- Ridgway, Matthew Bunker
▪ 1994general (ret.), U.S. Army (b. March 3, 1895, Fort Monroe, Va.—d. July 26, 1993, Fox Chapel, Pa.), was a valiant leader and brilliant strategist who parachuted with his troops into Sicily (July 1943) during World War II, therewith planning and executing the first major airborne assault in U.S. military history. Ridgway, a 1917 graduate of the U.S. Military Academy at West Point, N.Y., served in various staff positions during World War I. By 1942 he was a brigadier general and commander of the 82nd Infantry Division, which he converted to the 82nd Airborne Division and then commanded during the Sicily campaign. Of all the generals, Ridgway saw the most combat during the war; he parachuted with his troops into Normandy during the D-Day invasion (June 6, 1944) and led his corps in action in The Netherlands, Belgium, and Germany. Ridgway was known for his ability to rally dispirited troops and was visually distinguished by the hand grenade that he wore strapped to a shoulder of his battle jacket. As commander of the U.S. 8th Army in Korea during the Chinese Communist offensive in late 1950, he energized demoralized and retreating United Nations forces and launched a counteroffensive that drove the Chinese out of South Korea. In 1951 Ridgway succeeded Gen. Douglas MacArthur, who was relieved of his command as Allied commander in the Far East. Ridgway launched the negotiations that eventually led to an armistice ending the Korean War. He replaced Gen. Dwight D. Eisenhower as supreme commander of the Allied forces in Europe in 1952, and the following year he was appointed chief of staff of the U.S. Army. Ridgway retired in 1955 as a four-star general. He published his memoirs, Soldier, in 1956 and another volume, The Korean War, in 1967.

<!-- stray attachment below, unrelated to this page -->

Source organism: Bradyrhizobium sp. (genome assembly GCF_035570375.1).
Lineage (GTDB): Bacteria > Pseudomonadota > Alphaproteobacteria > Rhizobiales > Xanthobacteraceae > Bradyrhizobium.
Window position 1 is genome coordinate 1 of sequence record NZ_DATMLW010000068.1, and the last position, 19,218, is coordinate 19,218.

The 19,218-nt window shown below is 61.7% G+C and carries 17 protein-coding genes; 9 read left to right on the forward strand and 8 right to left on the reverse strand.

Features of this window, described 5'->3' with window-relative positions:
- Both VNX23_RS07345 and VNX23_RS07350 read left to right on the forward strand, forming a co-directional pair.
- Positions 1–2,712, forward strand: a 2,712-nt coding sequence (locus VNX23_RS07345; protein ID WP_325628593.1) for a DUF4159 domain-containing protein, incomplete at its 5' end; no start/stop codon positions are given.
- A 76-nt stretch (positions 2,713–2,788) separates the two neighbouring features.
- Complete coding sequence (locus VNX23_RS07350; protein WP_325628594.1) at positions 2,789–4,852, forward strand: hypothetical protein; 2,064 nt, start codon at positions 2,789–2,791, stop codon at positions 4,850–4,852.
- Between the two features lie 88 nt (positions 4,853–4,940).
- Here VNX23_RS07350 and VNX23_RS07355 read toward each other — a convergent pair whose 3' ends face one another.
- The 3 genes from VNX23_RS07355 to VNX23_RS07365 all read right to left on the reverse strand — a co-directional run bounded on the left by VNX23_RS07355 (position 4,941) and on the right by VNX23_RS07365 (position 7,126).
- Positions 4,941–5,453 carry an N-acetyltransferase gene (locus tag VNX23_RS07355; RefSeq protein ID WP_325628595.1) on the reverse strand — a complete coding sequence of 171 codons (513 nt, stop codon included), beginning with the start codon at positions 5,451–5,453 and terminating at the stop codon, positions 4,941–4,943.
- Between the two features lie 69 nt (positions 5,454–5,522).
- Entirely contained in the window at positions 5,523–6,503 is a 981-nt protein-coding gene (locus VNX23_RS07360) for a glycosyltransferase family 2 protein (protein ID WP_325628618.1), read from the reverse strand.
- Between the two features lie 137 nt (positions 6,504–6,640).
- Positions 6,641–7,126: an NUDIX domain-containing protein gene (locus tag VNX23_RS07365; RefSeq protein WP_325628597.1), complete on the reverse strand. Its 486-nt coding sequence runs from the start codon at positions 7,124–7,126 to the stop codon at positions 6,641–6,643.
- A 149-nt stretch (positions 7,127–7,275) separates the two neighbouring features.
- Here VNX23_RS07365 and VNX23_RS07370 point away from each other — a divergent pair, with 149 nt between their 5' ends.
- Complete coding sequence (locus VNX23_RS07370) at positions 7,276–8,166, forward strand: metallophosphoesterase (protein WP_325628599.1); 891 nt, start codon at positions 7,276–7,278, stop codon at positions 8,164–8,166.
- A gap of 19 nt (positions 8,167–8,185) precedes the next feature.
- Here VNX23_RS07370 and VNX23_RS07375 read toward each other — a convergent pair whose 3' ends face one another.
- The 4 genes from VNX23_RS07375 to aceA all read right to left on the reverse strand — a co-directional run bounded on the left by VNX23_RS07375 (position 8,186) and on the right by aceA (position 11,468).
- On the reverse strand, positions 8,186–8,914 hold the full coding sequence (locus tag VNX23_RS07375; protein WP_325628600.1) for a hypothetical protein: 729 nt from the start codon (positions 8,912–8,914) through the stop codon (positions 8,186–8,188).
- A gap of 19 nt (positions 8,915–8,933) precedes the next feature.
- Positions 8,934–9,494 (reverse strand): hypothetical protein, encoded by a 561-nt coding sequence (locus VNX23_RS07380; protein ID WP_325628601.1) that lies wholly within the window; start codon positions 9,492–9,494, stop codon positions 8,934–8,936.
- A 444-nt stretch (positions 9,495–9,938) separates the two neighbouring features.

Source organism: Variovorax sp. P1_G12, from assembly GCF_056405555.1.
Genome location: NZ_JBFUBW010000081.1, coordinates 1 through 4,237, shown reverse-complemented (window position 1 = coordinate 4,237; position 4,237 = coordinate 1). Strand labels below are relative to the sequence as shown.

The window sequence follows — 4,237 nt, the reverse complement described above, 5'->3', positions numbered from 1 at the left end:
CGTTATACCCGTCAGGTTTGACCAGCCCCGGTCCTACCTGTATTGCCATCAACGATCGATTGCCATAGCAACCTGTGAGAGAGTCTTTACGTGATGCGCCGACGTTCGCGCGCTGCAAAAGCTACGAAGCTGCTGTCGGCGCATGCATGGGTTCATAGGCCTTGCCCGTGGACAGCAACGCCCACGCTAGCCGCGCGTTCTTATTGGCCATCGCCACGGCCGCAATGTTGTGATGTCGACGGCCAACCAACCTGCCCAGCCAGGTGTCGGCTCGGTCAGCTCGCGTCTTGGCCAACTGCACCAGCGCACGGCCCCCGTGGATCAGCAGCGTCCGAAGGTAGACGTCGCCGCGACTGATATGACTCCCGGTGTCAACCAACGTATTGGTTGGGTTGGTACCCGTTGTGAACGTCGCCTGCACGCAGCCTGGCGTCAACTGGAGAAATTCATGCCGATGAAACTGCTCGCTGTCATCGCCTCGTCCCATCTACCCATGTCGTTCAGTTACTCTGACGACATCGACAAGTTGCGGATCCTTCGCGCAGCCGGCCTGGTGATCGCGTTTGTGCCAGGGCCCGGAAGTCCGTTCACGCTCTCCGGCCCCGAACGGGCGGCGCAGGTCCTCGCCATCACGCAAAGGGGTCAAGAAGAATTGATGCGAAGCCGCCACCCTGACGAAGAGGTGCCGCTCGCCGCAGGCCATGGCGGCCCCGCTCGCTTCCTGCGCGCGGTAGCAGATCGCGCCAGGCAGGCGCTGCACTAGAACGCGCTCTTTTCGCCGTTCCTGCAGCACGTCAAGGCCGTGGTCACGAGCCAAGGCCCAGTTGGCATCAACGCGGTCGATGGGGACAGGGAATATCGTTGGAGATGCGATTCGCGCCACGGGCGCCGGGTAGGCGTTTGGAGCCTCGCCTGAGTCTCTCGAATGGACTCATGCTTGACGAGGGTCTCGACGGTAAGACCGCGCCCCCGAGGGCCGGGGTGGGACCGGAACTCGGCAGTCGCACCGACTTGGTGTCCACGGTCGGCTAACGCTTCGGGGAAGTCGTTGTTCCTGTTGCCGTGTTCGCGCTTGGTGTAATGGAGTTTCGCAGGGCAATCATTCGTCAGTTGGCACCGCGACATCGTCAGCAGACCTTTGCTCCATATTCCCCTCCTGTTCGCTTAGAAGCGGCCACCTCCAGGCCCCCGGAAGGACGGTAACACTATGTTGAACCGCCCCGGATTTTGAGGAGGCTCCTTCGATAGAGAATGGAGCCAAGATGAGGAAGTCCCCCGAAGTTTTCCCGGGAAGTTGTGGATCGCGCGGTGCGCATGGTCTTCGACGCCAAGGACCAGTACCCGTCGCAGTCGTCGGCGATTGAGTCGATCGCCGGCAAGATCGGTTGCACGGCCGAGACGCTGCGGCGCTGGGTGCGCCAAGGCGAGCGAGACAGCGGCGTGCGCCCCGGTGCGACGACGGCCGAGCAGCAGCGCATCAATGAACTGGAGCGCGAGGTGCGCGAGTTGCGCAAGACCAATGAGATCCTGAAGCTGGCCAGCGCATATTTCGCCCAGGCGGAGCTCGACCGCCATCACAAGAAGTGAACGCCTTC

* * *▪ United States generalborn March 3, 1895, Fort Monroe [Hampton], Virginia, U.S.died July 26, 1993, Fox Chapel, near Pittsburgh, PennsylvaniaU.S. Army officer who planned and executed the first major airborne assault in U.S. military history with the attack on Sicily (July 1943).A 1917 graduate of the United States Military Academy at West Point, New York, Ridgway was assigned as an instructor at the academy during World War I. He later saw service in China, Nicaragua, and the Philippines and at the outbreak of World War II was working in the war plans division of the War Department. In 1942 he took command of the 82nd Infantry Division and oversaw its conversion to the 82nd Airborne Division, which he then commanded in the Sicily campaign. Ridgway parachuted with his troops into Normandy, France, in June 1944 during the Normandy Invasion, and he subsequently led the XVIII Airborne Corps in action in The Netherlands, Belgium, and Germany. Ridgway was known for his ability to rally dispirited troops and was visually distinguished by the hand grenade that he wore strapped to a shoulder of his battle jacket.Assuming command of the U.S. Eighth Army in the Korean War during the Chinese communist offensive in late 1950, Ridgway rallied the United Nations forces and initiated a counteroffensive that drove the Chinese out of South Korea. Promoted in 1951 to the rank of general, he succeeded General Douglas MacArthur (MacArthur, Douglas) as Allied commander in the Far East and continued the successful defense of South Korea. He subsequently oversaw the end of the U.S. occupation of Japan in 1952.In 1952 Ridgway succeeded General Dwight D. Eisenhower (Eisenhower, Dwight D.) as supreme commander of Allied forces in Europe, and the following year he was appointed chief of staff of the U.S. Army. He retired in 1955 as a general. Ridgway's war memoirs, entitled Soldier, were published in 1956, and The Korean War: How We Met the Challenge appeared in 1967. Ridgway was awarded the Presidential Medal of Freedom in 1986 and the Congressional Gold Medal in 1991.Additional ReadingPaul M. Edwards (compiler), General Matthew B. Ridgway: An Annotated Bibliography (1993), lists works by and about Ridgway and includes a brief biography. Specifics of Ridgway's career are examined in Clay Blair, Ridgway's Paratroopers: The American Airborne in World War II (1985); and Roy E. Appleman, Ridgway Duels for Korea (1990), covering November 1950 to July 1951.
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